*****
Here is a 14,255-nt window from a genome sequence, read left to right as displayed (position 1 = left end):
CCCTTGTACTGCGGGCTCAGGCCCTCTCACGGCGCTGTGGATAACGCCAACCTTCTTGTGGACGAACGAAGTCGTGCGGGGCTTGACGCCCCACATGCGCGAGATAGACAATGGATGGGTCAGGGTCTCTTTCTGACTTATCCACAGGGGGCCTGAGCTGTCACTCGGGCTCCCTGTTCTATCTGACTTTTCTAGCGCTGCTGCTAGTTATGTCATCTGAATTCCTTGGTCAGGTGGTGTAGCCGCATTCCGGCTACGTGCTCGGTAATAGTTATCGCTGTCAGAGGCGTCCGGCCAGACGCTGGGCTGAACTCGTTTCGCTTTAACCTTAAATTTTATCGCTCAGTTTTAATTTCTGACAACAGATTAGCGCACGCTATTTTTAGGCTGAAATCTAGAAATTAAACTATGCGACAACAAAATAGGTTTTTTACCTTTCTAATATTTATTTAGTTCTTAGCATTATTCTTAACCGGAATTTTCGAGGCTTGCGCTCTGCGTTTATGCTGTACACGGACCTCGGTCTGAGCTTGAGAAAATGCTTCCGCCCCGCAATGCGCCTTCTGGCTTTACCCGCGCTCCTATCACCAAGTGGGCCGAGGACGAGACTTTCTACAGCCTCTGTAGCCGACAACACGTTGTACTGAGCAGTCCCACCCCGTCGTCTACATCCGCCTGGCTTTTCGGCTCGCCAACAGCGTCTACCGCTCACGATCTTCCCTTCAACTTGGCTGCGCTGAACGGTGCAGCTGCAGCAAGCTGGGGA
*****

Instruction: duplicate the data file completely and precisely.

Here is a 14,255-nt window from a genome sequence, read left to right as displayed (position 1 = left end):
CCCTTGTACTGCGGGCTCAGGCCCTCTCACGGCGCTGTGGATAACGCCAACCTTCTTGTGGACGAACGAAGTCGTGCGGGGCTTGACGCCCCACATGCGCGAGATAGACAATGGATGGGTCAGGGTCTCTTTCTGACTTATCCACAGGGGGCCTGAGCTGTCACTCGGGCTCCCTGTTCTATCTGACTTTTCTAGCGCTGCTGCTAGTTATGTCATCTGAATTCCTTGGTCAGGTGGTGTAGCCGCATTCCGGCTACGTGCTCGGTAATAGTTATCGCTGTCAGAGGCGTCCGGCCAGACGCTGGGCTGAACTCGTTTCGCTTTAACCTTAAATTTTATCGCTCAGTTTTAATTTCTGACAACAGATTAGCGCACGCTATTTTTAGGCTGAAATCTAGAAATTAAACTATGCGACAACAAAATAGGTTTTTTACCTTTCTAATATTTATTTAGTTCTTAGCATTATTCTTAACCGGAATTTTCGAGGCTTGCGCTCTGCGTTTATGCTGTACACGGACCTCGGTCTGAGCTTGAGAAAATGCTTCCGCCCCGCAATGCGCCTTCTGGCTTTACCCGCGCTCCTATCACCAAGTGGGCCGAGGACGAGACTTTCTACAGCCTCTGTAGCCGACAACACGTTGTACTGAGCAGTCCCACCCCGTCGTCTACATCCGCCTGGCTTTTCGGCTCGCCAACAGCGTCTACCGCTCACGATCTTCCCTTCAACTTGGCTGCGCTGAACGGTGCAGCTGCAGCAAGCTGGGGA